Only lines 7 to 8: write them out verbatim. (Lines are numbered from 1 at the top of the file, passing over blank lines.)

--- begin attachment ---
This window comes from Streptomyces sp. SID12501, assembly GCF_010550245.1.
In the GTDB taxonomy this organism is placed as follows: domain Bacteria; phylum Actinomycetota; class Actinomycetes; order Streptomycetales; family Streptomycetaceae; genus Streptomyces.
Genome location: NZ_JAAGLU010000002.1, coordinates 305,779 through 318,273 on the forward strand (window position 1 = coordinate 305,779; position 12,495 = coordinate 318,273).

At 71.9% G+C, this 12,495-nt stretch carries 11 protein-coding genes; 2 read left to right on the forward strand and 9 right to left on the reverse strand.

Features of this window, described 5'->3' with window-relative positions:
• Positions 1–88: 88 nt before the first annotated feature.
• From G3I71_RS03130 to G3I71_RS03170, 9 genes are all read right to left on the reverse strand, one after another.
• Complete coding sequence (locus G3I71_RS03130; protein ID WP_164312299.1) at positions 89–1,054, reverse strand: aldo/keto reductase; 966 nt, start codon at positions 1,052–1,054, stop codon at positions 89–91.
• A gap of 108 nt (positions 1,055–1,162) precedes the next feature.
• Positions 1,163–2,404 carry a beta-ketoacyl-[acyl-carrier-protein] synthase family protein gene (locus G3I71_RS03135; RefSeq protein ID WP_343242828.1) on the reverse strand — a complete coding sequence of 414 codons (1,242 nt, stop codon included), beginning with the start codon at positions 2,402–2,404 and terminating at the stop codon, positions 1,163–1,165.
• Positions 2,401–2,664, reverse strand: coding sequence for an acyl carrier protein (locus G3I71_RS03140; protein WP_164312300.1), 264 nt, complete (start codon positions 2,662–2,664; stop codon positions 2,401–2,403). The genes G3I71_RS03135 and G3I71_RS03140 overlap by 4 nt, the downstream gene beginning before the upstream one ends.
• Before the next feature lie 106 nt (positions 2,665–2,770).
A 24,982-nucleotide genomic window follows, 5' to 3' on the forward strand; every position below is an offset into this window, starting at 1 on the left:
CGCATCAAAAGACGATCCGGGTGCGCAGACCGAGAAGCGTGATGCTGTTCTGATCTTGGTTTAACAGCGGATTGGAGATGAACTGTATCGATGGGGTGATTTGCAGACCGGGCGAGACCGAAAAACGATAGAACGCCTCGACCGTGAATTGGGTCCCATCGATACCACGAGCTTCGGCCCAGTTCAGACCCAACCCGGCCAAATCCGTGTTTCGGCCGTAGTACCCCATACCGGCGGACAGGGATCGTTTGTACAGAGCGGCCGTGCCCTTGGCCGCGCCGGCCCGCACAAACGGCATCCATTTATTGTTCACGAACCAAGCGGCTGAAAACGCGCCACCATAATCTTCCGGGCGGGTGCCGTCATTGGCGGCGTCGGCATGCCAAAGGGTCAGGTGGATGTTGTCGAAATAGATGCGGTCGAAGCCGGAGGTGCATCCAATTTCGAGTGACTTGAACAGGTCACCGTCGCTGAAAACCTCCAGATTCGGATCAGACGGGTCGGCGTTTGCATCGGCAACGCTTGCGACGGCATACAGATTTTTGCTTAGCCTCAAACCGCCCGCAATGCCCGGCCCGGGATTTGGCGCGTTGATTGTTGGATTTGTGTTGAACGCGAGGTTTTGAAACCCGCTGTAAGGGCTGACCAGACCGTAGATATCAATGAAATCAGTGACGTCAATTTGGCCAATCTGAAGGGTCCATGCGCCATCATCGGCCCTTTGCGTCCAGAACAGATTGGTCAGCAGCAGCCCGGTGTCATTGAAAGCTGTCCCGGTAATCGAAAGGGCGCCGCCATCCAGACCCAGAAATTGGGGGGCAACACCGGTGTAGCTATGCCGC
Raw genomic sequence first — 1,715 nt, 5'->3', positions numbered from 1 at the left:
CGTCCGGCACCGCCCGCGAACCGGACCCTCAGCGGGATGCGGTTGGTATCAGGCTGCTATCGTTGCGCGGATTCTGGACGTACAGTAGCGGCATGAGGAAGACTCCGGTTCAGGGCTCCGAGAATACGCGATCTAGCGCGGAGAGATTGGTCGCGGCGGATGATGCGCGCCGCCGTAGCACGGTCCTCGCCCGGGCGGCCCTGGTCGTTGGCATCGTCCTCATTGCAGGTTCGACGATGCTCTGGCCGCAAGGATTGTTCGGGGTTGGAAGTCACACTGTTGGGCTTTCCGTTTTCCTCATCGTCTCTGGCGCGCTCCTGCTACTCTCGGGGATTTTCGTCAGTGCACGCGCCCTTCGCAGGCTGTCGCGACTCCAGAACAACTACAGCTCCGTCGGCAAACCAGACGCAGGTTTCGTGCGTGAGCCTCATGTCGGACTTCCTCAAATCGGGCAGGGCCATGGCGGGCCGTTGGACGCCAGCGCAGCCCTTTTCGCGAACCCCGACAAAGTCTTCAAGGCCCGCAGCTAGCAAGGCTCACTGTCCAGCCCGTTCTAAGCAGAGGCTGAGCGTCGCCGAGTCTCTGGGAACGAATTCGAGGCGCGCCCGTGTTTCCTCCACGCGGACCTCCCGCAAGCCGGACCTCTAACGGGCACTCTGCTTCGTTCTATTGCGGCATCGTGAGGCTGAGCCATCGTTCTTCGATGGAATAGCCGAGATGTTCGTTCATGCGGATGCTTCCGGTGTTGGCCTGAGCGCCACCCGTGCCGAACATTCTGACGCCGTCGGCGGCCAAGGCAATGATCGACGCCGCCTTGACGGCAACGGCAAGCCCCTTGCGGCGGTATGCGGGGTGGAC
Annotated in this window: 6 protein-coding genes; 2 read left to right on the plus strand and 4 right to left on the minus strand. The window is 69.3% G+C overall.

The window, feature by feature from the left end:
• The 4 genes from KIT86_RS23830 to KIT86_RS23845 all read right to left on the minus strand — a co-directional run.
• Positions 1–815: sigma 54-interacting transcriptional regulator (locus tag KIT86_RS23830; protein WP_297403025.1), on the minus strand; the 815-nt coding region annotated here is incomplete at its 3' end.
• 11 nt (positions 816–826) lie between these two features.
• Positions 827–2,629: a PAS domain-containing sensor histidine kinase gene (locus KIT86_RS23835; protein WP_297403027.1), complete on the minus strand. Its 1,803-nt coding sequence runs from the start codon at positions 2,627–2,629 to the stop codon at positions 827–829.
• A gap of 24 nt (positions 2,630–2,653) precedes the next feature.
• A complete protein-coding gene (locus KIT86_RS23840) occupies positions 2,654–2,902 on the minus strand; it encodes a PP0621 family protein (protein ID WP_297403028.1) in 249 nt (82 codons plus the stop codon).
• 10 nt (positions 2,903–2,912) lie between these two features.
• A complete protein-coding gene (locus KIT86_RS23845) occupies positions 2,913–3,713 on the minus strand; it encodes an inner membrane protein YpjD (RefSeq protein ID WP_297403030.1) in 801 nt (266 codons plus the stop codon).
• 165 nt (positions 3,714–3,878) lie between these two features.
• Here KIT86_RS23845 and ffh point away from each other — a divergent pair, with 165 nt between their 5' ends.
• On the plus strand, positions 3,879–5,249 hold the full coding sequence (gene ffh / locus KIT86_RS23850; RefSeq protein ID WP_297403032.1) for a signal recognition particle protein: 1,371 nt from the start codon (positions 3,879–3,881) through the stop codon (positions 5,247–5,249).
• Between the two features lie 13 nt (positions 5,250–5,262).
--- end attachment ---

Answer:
• From G3I71_RS03130 to G3I71_RS03170, 9 genes are all read right to left on the reverse strand, one after another.
• Complete coding sequence (locus G3I71_RS03130; protein ID WP_164312299.1) at positions 89–1,054, reverse strand: aldo/keto reductase; 966 nt, start codon at positions 1,052–1,054, stop codon at positions 89–91.